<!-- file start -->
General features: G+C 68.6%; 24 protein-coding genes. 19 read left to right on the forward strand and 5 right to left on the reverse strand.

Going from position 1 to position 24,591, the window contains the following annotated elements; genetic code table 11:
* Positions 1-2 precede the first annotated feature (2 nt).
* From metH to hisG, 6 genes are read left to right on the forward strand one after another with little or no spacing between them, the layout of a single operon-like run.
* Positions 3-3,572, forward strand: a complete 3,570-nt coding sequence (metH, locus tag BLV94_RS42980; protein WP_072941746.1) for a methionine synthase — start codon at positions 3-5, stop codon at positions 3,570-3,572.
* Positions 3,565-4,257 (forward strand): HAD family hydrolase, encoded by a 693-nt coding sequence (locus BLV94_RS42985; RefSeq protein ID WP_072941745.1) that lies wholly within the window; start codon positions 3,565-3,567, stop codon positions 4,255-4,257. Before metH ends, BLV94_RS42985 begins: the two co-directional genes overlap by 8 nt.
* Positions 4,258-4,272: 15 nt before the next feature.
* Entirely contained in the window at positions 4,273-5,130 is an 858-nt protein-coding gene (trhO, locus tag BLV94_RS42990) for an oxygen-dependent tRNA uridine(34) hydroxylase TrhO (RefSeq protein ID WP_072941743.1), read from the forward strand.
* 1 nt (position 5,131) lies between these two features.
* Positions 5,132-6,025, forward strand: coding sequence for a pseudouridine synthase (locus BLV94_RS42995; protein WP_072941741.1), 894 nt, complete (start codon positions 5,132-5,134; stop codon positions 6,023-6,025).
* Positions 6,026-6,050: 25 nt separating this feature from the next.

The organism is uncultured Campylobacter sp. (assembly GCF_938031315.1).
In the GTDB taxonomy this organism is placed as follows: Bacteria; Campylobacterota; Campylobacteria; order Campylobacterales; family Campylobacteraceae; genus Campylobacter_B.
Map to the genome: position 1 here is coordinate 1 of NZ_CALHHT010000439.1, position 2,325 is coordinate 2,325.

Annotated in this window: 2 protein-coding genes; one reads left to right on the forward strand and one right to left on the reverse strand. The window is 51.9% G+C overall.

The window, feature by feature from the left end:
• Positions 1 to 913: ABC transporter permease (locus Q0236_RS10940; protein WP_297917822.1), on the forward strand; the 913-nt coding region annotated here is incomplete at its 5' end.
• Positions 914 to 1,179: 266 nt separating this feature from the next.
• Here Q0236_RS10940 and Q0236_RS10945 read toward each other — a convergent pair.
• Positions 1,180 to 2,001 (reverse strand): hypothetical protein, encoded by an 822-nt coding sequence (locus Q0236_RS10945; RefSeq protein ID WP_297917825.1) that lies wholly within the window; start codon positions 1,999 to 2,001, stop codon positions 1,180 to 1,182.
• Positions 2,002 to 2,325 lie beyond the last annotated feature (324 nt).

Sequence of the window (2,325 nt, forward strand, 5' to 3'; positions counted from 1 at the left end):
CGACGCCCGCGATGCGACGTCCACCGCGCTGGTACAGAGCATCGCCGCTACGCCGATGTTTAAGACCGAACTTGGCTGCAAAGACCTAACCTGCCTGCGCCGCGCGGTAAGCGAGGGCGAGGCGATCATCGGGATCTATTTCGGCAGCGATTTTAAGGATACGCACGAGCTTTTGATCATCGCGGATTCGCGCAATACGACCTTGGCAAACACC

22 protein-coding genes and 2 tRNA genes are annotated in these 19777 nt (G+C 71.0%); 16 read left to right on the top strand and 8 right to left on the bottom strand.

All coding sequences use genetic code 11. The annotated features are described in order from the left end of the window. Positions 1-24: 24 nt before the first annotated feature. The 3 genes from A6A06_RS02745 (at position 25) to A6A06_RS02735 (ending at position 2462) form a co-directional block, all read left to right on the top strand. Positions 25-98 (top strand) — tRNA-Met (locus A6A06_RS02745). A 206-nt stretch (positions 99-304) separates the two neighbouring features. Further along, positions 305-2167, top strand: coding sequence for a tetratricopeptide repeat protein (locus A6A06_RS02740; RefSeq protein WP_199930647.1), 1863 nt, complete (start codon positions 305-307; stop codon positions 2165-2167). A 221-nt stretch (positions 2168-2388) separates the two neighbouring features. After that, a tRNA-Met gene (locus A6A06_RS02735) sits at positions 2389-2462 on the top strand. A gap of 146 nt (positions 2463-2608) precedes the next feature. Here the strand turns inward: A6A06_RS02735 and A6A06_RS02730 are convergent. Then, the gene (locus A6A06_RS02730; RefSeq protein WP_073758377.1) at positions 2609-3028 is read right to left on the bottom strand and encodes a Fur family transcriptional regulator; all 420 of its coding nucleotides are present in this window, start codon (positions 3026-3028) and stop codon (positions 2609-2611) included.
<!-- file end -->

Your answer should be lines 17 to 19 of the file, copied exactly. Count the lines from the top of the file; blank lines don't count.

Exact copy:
• Positions 1 to 913: ABC transporter permease (locus Q0236_RS10940; protein WP_297917822.1), on the forward strand; the 913-nt coding region annotated here is incomplete at its 5' end.
• Positions 914 to 1,179: 266 nt separating this feature from the next.
• Here Q0236_RS10940 and Q0236_RS10945 read toward each other — a convergent pair.